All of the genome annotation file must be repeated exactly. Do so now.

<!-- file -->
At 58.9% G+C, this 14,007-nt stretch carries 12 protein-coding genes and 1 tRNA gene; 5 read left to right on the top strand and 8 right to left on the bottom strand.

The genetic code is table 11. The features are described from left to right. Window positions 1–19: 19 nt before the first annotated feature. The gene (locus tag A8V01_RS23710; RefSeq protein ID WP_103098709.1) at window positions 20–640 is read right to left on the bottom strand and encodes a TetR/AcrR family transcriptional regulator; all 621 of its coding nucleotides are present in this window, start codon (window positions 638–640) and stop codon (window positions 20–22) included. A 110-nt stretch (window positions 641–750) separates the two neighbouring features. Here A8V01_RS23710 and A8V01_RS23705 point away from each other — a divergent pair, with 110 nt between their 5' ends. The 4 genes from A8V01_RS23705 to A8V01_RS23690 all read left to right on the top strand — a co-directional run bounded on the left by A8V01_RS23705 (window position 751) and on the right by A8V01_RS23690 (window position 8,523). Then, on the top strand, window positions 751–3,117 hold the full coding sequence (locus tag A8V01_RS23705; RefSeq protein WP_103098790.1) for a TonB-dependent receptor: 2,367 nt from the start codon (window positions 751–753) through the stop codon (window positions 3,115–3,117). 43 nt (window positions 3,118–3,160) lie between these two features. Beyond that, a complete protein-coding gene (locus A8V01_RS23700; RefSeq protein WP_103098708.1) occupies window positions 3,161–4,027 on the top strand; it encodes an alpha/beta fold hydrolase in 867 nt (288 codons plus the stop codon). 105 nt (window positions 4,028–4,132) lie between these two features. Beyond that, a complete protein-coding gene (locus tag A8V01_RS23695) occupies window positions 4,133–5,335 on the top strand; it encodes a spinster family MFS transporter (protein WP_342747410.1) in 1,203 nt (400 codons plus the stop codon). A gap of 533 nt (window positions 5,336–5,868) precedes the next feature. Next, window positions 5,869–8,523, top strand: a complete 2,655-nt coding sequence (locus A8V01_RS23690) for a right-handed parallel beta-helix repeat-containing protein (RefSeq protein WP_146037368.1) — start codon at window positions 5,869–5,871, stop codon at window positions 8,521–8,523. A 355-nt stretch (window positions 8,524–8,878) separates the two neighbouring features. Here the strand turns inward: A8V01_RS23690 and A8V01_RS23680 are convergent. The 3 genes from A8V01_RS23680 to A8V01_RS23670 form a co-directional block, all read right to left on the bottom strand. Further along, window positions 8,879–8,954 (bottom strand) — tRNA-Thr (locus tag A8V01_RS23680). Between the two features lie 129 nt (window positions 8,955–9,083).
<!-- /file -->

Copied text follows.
At 58.9% G+C, this 14,007-nt stretch carries 12 protein-coding genes and 1 tRNA gene; 5 read left to right on the top strand and 8 right to left on the bottom strand.

The genetic code is table 11. The features are described from left to right. Window positions 1–19: 19 nt before the first annotated feature. The gene (locus tag A8V01_RS23710; RefSeq protein ID WP_103098709.1) at window positions 20–640 is read right to left on the bottom strand and encodes a TetR/AcrR family transcriptional regulator; all 621 of its coding nucleotides are present in this window, start codon (window positions 638–640) and stop codon (window positions 20–22) included. A 110-nt stretch (window positions 641–750) separates the two neighbouring features. Here A8V01_RS23710 and A8V01_RS23705 point away from each other — a divergent pair, with 110 nt between their 5' ends. The 4 genes from A8V01_RS23705 to A8V01_RS23690 all read left to right on the top strand — a co-directional run bounded on the left by A8V01_RS23705 (window position 751) and on the right by A8V01_RS23690 (window position 8,523). Then, on the top strand, window positions 751–3,117 hold the full coding sequence (locus tag A8V01_RS23705; RefSeq protein WP_103098790.1) for a TonB-dependent receptor: 2,367 nt from the start codon (window positions 751–753) through the stop codon (window positions 3,115–3,117). 43 nt (window positions 3,118–3,160) lie between these two features. Beyond that, a complete protein-coding gene (locus A8V01_RS23700; RefSeq protein WP_103098708.1) occupies window positions 3,161–4,027 on the top strand; it encodes an alpha/beta fold hydrolase in 867 nt (288 codons plus the stop codon). 105 nt (window positions 4,028–4,132) lie between these two features. Beyond that, a complete protein-coding gene (locus tag A8V01_RS23695) occupies window positions 4,133–5,335 on the top strand; it encodes a spinster family MFS transporter (protein WP_342747410.1) in 1,203 nt (400 codons plus the stop codon). A gap of 533 nt (window positions 5,336–5,868) precedes the next feature. Next, window positions 5,869–8,523, top strand: a complete 2,655-nt coding sequence (locus A8V01_RS23690) for a right-handed parallel beta-helix repeat-containing protein (RefSeq protein WP_146037368.1) — start codon at window positions 5,869–5,871, stop codon at window positions 8,521–8,523. A 355-nt stretch (window positions 8,524–8,878) separates the two neighbouring features. Here the strand turns inward: A8V01_RS23690 and A8V01_RS23680 are convergent. The 3 genes from A8V01_RS23680 to A8V01_RS23670 form a co-directional block, all read right to left on the bottom strand. Further along, window positions 8,879–8,954 (bottom strand) — tRNA-Thr (locus tag A8V01_RS23680). Between the two features lie 129 nt (window positions 8,955–9,083).